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Monthly Review Volume 75, Number 4 (September 2023)

September 2023 (Volume 75, Number 4)

What is the New Washington Consensus? In this month’s Notes from the Editors, MR editors discuss Washington’s fundamental shift in its approach to China, moving from an emphasis on neoliberal globalization toward a new, more aggressive policy pursuing U.S. military and industrial supremacy. | more…

Alstom Citadis Compact awaiting departure towards Gare d'Aubagne

The Double Objective of Democratic Ecosocialism

Humanity in this moment faces two major crises: one ecological, growing more acute with every planetary boundary passed; the other social, leading to deprivation and despair across the globe. An effective ecosocialist approach to these crises, Jason Hickel writes, must aim to resolve both in a single stroke. | more…

New this week!
Marxism and the Philosophy of Science

Totality: Decades of Debate and the Return of Nature

“How is it,” Helena Sheehan asks, “that classical Marxist authors were able to address such a stunning array of issues”? The answer can be found, she writes, is in the totality of their intellectual efforts: “Marxism is the only intellectual tradition on the scene capable of embracing…what needs to be comprehended to understand and cope with our world.” | more…

Statue of Lao Tzu (Laozi) in Quanzhou

Ecological Marxism

This article will be released in full online September 18, 2023.

In this interview from April 2023, Jia Keqing and John Bellamy Foster discuss the state of ecological Marxism worldwide, the question of anthropocentrism, the theory of metabolic rift, and the environmental proletariat. | more…

Statues of Marx and Engels in Bishkek, Kyrgyzstan

Frederick Engels: The First Marxist?

This article will be released in full online September 25, 2023.

In the history of Marxism since Karl Marx’s death, Frederick Engels has cut a controversial figure across the centuries. Through an examination of their correspondence and collaborations, McFarlane presents Engels as not only a stalwart friend and colleague to Marx, but a fascinating organizer, editor, and strategist in his own right. | more…

Monthly Review Volume 75, Number 3 (July-August 2023)

July-August 2023 (Volume 75, Number 3)

Writing at the end of the nineteenth century, Frederick Engels foresaw that without disarmament, Europe would soon be plunged into war. Modern weaponry has made the question of disarmament even more urgent. In this month’s “Notes from the Editors,” the editors put forward the objectives for a contemporary socialist disarmament strategy. | more…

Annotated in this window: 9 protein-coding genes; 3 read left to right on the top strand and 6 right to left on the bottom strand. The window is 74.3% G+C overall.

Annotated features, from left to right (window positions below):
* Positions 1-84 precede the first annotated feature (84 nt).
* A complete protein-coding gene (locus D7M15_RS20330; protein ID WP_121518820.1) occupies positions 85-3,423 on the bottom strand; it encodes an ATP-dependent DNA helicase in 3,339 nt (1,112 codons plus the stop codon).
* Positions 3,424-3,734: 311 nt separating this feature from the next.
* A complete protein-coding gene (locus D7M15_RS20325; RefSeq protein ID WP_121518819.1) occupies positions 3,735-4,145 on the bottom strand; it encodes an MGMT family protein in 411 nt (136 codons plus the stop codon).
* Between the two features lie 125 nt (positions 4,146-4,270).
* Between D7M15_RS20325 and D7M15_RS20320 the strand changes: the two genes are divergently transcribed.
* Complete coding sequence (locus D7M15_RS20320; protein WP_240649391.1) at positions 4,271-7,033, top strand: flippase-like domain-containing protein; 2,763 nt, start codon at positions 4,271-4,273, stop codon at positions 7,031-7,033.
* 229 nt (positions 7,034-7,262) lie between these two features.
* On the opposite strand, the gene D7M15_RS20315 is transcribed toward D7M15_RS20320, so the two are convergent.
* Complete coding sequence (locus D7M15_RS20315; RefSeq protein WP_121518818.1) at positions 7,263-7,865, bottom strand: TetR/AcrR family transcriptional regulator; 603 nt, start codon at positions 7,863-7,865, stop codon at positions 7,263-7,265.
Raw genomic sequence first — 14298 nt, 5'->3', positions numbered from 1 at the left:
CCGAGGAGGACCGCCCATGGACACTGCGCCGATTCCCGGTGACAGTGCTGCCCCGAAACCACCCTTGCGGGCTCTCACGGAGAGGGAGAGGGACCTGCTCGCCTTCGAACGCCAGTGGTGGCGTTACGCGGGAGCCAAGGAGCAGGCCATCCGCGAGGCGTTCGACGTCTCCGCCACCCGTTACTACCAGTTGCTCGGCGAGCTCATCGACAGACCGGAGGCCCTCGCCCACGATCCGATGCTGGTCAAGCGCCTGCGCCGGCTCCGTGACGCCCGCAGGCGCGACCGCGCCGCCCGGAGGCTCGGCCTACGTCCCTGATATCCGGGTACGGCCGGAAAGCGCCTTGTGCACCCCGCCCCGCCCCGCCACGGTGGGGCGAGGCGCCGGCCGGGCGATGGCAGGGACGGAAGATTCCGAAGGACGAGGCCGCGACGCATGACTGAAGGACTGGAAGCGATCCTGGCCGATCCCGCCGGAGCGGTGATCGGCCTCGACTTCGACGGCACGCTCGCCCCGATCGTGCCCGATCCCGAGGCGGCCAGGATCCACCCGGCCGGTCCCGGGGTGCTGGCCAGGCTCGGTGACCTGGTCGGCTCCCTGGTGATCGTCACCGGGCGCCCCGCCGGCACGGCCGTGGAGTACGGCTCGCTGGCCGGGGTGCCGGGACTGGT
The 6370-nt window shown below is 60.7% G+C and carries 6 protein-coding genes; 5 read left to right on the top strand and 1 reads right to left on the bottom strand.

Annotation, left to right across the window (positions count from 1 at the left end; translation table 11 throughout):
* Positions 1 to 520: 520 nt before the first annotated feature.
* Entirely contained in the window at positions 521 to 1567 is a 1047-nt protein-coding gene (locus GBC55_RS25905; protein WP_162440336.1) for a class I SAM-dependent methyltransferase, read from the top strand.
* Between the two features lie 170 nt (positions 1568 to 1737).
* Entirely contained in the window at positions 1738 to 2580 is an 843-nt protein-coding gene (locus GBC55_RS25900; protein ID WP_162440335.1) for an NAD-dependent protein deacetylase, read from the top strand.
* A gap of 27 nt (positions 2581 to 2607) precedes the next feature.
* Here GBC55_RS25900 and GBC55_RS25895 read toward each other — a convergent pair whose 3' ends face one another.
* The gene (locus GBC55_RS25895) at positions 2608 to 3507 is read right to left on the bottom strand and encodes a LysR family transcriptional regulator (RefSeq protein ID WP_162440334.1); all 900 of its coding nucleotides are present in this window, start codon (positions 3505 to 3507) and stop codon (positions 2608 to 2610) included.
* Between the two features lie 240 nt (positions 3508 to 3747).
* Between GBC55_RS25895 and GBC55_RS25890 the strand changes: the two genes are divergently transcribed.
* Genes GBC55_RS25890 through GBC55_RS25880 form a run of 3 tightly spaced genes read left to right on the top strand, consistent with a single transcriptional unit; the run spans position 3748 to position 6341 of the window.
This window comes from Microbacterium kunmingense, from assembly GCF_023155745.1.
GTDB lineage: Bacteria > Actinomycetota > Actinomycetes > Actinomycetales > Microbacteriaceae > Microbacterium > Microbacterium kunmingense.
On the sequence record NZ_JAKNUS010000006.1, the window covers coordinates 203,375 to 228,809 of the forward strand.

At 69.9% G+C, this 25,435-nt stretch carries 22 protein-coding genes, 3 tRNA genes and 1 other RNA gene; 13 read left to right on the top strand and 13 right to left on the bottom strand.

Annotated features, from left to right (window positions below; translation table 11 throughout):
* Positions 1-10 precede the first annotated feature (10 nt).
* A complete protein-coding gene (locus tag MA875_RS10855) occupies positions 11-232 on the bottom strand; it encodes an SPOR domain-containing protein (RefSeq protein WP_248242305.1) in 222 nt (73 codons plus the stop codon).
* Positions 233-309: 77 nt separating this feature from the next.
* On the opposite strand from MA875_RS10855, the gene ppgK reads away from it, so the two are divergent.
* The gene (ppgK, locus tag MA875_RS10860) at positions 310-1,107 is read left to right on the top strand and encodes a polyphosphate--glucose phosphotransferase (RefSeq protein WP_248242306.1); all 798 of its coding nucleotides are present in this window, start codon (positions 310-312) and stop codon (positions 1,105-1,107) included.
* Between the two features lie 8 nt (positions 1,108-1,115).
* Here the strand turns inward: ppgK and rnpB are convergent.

Illustration of Degrowth

Planned Degrowth: Ecosocialism and Sustainable Human Development

In the introduction to this summer’s special issue on “Planned Degrowth,” John Bellamy Foster outlines the major themes of degrowth thought, including, above all, a recognition of the need to challenge current notions of “growth” and “prosperity” and move toward a more sustainable model of human development, one that meets the needs of individuals and communities. This, Foster writes, requires a massive revolutionary shift in the social relations governing the means production and the prioritization of planning our economy around the survival of the species, rather than the endless drive to accumulation that has devastated the planet. | more…


Degrowth and Socialism: Notes on Some Critical Junctures

Increasingly, scholarship around degrowth and socialism are coalescing around certain shared ideas, namely, that capitalism is at the root of our planetary crisis. Güney Işıkara and Özgür Narin draw out key points of convergence among these thinkers, as well as discrepancies in the two approaches to creating a future egalitarian and sustainable society. | more…

High-speed train at Taichung Station, China

On Technology and Degrowth

There is a common misconception among critics that degrowth proponents do not engage with the question of technology, instead leaving the implementation of technological solutions to the planetary crisis to green growth advocates. Jason Hickel shows that not only is this narrative false, it obscures the possibilities for technology unfettered by capitalism. | more…

AE Solar Factory in China (April 1, 2017)

Degrowing China—By Collapse, Redistribution, or Planning?

Minqi Li asks: How can China, the world’s largest energy consumer, be “de-grown”? What policies and institutions must change, and what are the potential social implications? How can social ownership of production, redistribution of wealth the working class, and democratically controlled planning bring the country closer to a zero growth scenario? | more…

Climate protest of Fridays for Future (FFF) in Heidelberg

Planning Degrowth: The Necessity, History, and Challenges

Kent Klitgaard surveys degrowth thought, starting with the essential contradiction of capitalism presented by Marx, which gives rise to our current planetary crisis. Through an understanding this contradiction and degrowth literature spanning twentieth century, the author presents a plan for a sustainable and planned future socialist society. | more…